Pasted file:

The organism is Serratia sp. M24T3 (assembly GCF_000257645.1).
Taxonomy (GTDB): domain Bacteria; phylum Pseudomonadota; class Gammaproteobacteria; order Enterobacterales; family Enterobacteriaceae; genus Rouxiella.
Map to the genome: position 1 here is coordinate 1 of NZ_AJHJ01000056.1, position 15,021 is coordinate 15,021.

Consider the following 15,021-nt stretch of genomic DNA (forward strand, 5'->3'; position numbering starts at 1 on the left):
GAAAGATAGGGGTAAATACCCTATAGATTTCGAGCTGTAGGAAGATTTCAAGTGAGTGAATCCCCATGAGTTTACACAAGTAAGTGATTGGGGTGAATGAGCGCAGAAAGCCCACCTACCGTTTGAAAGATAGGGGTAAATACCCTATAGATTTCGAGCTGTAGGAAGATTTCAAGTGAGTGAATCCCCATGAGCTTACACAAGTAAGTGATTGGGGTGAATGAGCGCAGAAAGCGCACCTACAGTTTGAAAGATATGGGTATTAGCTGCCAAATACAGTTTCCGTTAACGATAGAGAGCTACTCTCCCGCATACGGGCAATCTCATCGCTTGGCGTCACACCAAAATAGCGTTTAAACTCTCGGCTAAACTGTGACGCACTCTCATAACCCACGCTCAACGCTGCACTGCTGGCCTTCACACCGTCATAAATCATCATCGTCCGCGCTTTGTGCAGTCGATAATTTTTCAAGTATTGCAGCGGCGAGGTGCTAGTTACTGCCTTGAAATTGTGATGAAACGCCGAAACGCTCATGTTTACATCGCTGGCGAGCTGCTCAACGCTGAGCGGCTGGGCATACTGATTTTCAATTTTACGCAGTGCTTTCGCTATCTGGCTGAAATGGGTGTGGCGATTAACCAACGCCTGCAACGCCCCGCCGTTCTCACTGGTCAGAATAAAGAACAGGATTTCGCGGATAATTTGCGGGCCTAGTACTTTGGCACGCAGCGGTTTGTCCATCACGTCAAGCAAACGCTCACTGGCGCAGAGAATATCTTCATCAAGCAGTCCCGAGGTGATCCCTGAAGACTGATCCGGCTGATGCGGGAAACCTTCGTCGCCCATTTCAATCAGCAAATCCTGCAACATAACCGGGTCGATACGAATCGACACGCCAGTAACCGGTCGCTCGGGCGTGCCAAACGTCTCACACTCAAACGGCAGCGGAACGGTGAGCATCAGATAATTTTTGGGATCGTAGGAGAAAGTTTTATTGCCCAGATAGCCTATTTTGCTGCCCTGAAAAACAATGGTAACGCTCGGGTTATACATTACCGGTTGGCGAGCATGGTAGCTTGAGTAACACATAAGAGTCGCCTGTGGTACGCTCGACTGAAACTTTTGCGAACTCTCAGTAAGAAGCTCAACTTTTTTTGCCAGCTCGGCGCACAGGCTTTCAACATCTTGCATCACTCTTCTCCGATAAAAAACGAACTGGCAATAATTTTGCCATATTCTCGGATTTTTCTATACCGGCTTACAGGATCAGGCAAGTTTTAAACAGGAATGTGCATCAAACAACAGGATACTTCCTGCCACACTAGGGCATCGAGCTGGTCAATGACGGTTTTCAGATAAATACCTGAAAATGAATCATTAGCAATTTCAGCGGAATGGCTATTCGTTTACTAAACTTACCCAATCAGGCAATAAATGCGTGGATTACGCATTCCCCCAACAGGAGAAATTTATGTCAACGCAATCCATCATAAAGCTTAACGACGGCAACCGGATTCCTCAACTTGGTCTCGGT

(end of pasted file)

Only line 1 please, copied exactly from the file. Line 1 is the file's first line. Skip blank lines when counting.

The organism is Serratia sp. M24T3 (assembly GCF_000257645.1).